Now, what I’ve seen and what will still work for the next 2 or 3 years, are pages with images of about 900 pixels in width. In 72 dpi (2K or 1080p monitors—1980×1080), this covers about 1/3rd of the screen.
So the simplest for you is to find a tool you like, such as the Gimp (an Open Source tool to work on photos,) and load your images once, resize them to 900 pixels in width, save them to your hard drive, and upload the smaller image on your Niche Website. The following are the steps of how I do this for my own websites:
- Find an image
- Download the image to a folder specific to your website (i.e. My Documents\My Niche Websites\Internet Affiliate Website\Cute Butterfly.png)
- Open the Image in the Gimp
- Go to Image » Scale Image …
- Change the size to Pixels if not already set up that way
- Make sure you have the height changed accordingly so you do not change the image ratio
- Click the Resize button
- Now click File » Export As … to save that back to a JPEG or PNG
¹ In case of a tool like InkScape, the Export as PNG feature allows you to save the image with the size you are interested in, so there is no need to use the Gimp later to resize the image.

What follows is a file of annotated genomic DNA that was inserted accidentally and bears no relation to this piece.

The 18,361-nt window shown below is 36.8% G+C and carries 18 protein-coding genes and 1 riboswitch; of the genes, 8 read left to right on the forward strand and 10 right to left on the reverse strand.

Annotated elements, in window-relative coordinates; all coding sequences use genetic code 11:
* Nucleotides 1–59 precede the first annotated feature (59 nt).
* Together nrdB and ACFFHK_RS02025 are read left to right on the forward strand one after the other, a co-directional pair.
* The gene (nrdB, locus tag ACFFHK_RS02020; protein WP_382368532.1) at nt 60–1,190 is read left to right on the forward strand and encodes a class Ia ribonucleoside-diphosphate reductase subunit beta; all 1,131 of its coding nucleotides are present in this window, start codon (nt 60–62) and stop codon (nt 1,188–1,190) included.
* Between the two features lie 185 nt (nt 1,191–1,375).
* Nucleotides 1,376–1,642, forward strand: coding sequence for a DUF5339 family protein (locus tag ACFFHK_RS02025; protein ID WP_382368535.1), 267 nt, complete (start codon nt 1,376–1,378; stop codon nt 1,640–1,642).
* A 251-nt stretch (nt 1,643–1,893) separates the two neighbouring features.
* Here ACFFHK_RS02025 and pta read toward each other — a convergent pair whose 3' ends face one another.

The following are a few screenshots from the Gimp so you can quickly find your way around that application. It’s powerful so it has many features and it can look scary the first time you use it:
Next, we want to use the Image menu and select Scale Image …
At that point, you see the Scale Image dialog with the current image sizes and resolution. You can ignore the resolution. Just change the width to 900.
Once you click on Scale, the Gimp calculates the new image at the new size and displays it. Notice that they will not change the current scale (the zoom factor) so the image will shrink on the screen and may appear smallish. Hit 1 on your keyboard to get a 1:1 scaling factor (i.e. full resolution) and you will see how large the image will appear on your website.
Now you can save this new version. Make sure to use File » Export As … for two reasons:
- The Save As … menu option saves an .xcf file which won’t work on the Internet
- The Overwrite <filename> … menu option overwrites your image and if you have the sizes in the filename, you are going to save the smaller image in the file with the large image sizes!
The file extension determines the file format when saving with the Gimp. For a picture, the .jpg extension is usually the best. For a drawing with flat colors (large areas with the same color), then PNG will be better. If you have the time, do save twice and then look at the resulting file size and use the smaller one in byte size on your Niche Website.
I won’t show you the actual Save Dialog, I would think that’s something you are sufficiently familiar with.